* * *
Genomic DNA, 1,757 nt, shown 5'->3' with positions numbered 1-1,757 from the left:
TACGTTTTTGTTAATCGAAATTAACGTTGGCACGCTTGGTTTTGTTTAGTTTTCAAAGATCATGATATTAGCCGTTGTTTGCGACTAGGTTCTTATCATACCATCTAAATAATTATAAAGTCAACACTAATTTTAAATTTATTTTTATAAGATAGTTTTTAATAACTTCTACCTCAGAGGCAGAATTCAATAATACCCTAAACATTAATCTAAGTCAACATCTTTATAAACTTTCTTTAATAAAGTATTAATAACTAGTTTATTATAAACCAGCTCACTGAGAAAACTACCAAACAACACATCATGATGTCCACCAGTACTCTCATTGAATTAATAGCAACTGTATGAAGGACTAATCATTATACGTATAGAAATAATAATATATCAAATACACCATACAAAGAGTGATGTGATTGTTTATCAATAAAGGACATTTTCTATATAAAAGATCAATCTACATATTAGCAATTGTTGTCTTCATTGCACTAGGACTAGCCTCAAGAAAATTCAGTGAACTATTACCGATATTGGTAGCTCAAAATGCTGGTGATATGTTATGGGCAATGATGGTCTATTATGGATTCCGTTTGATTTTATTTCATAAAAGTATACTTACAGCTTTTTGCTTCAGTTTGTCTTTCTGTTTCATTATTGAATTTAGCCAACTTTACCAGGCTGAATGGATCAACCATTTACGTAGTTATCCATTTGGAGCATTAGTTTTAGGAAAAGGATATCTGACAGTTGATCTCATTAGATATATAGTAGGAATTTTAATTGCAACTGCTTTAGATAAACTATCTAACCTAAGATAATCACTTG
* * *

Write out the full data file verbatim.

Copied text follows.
Genomic DNA, 1,757 nt, shown 5'->3' with positions numbered 1-1,757 from the left:
TACGTTTTTGTTAATCGAAATTAACGTTGGCACGCTTGGTTTTGTTTAGTTTTCAAAGATCATGATATTAGCCGTTGTTTGCGACTAGGTTCTTATCATACCATCTAAATAATTATAAAGTCAACACTAATTTTAAATTTATTTTTATAAGATAGTTTTTAATAACTTCTACCTCAGAGGCAGAATTCAATAATACCCTAAACATTAATCTAAGTCAACATCTTTATAAACTTTCTTTAATAAAGTATTAATAACTAGTTTATTATAAACCAGCTCACTGAGAAAACTACCAAACAACACATCATGATGTCCACCAGTACTCTCATTGAATTAATAGCAACTGTATGAAGGACTAATCATTATACGTATAGAAATAATAATATATCAAATACACCATACAAAGAGTGATGTGATTGTTTATCAATAAAGGACATTTTCTATATAAAAGATCAATCTACATATTAGCAATTGTTGTCTTCATTGCACTAGGACTAGCCTCAAGAAAATTCAGTGAACTATTACCGATATTGGTAGCTCAAAATGCTGGTGATATGTTATGGGCAATGATGGTCTATTATGGATTCCGTTTGATTTTATTTCATAAAAGTATACTTACAGCTTTTTGCTTCAGTTTGTCTTTCTGTTTCATTATTGAATTTAGCCAACTTTACCAGGCTGAATGGATCAACCATTTACGTAGTTATCCATTTGGAGCATTAGTTTTAGGAAAAGGATATCTGACAGTTGATCTCATTAGATATATAGTAGGAATTTTAATTGCAACTGCTTTAGATAAACTATCTAACCTAAGATAATCACTTG